The Iranian Government immediately condemned the shootdown as “a massacre” and “a criminal act”. The United States defended itself by announcing that the Vincennes had been in international waters, that the airliner had been broadcasting a transponder signal identifying it as an Iranian military plane, had repeatedly ignored radio requests on both military and civilian channels to break off, and had descended towards the ship in a classic attack profile just before being shot down.

In August 1988, two months after the shootdown, the Pentagon released the report on its own investigation, and, from the computer data recorded by the ship itself, concluded that virtually everything the Vincennes crew and US officials had stated in the immediate aftermath of the shootdown was wrong. The Iranian Airbus had not been transmitting a military transponder code, but was transmitting the standard code identifying it as a civilian airliner. The plane had not descended towards the ship just before the missiles were fired, but had been steadily climbing to its assigned air traffic control altitude. And when the Vincennes radioed their orders to break off, they directed them to “the Iranian F-14”, which did not actually exist: the airliner crew had no way of telling that the Vincennes was talking to them. There was even a recorded warning from a crew member in the ship’s Combat Information Center that the target might be a “COMAIR” (commercial aircraft). There is still no clear explanation of why the Vincennes crew mistook the civilian airliner for an attacking Iranian military jet. But despite all the errors, the report concluded that the captain and crew of the Vincennes had acted properly based on the information they had available to them. The US did not admit until 1992 that the Vincennes had actually been two miles inside Iranian national waters at the time of the incident.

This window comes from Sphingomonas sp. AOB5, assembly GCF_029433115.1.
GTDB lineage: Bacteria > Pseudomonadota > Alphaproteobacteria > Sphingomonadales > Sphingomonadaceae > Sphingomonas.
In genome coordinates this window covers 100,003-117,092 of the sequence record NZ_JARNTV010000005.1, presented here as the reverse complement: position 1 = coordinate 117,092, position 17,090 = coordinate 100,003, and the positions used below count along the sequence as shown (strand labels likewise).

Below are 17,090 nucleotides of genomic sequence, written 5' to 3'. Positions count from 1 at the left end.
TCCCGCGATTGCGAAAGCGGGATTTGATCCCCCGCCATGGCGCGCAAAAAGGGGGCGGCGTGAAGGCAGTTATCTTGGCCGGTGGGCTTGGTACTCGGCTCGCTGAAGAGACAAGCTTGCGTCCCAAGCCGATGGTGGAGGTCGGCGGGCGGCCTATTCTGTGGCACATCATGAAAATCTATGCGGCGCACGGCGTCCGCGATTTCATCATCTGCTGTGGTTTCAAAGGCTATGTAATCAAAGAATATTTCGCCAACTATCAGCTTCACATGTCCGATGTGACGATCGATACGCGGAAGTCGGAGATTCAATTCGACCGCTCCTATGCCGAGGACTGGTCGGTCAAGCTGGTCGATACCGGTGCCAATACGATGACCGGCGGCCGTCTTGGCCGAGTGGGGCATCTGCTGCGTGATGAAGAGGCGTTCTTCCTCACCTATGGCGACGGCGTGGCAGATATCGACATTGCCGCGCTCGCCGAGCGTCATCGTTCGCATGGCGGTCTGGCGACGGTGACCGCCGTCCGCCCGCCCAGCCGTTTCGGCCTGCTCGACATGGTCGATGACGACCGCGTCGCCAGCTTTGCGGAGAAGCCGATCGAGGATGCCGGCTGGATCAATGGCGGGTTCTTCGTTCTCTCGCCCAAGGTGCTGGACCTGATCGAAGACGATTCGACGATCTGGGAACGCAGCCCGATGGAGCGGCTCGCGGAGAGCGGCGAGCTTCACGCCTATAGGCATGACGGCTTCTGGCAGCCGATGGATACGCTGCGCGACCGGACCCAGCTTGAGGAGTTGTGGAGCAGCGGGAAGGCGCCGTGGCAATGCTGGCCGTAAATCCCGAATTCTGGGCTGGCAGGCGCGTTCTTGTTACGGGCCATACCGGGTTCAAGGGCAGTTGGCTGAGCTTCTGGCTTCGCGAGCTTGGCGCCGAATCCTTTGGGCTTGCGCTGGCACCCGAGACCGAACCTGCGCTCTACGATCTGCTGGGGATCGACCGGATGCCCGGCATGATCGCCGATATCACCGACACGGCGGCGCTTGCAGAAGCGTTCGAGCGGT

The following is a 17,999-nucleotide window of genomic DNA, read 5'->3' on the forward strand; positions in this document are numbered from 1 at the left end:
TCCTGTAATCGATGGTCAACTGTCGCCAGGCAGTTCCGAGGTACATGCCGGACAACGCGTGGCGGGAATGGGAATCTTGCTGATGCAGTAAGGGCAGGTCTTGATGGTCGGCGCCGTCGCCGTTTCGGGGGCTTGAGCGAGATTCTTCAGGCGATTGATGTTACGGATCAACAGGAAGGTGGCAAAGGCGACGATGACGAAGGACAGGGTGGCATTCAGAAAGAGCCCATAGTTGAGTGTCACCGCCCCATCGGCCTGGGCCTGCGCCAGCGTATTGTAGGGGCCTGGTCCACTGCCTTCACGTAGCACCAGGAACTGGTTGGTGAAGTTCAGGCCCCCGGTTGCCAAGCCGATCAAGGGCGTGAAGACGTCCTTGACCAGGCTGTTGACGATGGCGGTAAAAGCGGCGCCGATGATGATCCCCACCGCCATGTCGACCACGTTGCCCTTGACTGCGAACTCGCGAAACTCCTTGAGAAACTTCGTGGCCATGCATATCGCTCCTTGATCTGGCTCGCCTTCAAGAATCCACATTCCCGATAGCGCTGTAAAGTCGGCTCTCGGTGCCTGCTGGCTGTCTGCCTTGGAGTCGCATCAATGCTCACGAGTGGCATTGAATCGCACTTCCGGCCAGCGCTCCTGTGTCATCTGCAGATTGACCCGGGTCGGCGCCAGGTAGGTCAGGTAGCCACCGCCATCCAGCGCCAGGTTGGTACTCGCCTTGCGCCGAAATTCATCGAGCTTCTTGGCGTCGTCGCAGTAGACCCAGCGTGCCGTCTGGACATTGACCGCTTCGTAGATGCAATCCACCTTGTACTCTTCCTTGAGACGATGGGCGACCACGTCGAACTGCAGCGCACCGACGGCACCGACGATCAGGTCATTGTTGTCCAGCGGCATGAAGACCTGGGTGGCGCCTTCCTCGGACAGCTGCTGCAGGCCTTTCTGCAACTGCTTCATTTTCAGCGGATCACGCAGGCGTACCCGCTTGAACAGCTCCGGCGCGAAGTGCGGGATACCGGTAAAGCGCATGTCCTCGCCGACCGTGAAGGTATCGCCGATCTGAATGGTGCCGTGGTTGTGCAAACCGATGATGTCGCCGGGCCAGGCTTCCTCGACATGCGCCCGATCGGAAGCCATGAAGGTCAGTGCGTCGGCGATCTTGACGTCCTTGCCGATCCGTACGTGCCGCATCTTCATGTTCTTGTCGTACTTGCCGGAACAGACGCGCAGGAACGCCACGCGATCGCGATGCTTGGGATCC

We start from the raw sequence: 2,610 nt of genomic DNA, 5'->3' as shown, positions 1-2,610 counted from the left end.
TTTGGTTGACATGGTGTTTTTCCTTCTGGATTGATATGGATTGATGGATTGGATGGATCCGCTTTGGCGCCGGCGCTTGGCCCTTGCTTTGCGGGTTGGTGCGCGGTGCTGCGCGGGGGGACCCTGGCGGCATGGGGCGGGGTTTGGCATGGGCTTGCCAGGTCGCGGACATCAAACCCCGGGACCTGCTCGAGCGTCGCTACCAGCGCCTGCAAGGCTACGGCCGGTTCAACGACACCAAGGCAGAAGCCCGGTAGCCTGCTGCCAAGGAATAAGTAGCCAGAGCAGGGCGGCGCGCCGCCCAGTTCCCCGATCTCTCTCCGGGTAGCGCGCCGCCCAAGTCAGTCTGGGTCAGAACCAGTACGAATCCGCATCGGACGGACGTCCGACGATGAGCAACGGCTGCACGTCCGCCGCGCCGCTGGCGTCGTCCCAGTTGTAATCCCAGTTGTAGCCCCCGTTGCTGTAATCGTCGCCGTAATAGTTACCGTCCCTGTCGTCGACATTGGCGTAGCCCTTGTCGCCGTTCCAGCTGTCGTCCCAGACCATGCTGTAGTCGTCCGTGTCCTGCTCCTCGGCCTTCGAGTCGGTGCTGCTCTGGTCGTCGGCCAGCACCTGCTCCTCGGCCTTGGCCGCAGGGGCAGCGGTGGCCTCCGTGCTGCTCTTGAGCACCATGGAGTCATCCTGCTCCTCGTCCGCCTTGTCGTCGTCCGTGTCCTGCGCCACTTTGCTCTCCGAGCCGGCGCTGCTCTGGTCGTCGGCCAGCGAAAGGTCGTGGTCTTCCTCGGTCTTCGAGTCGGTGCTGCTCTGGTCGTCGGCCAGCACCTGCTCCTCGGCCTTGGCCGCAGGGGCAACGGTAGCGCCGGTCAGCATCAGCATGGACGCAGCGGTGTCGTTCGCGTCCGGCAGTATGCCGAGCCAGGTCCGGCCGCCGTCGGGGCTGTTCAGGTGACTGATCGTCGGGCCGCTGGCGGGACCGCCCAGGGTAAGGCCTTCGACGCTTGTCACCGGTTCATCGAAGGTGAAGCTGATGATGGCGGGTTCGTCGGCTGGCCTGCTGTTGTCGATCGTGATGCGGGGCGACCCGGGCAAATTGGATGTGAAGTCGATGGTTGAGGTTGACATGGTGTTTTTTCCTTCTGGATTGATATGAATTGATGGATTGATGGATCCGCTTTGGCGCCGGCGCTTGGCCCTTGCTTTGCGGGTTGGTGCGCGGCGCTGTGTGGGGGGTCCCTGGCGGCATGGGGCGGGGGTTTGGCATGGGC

The Iranian Government took the matter to the UN Security Council and then to the World Court, asking for an apology and compensation. President George HW Bush responded by declaring “I will never apologize for the United States—I don’t care what the facts are.” In 1996, under the Clinton Administration, the US agreed to express its “deep regrets” and pay $61.8 million in compensation to the victims’ families, but did not admit any guilt or legal liability. The Iranians, in exchange, dropped their World Court case.

Today, the incident has been mostly forgotten in the United States. But in Iran, it is still cited as an example of American hostility to the Islamic Republic, and most Iranians still believe, rightly or wrongly, that it was a deliberate intentional attack.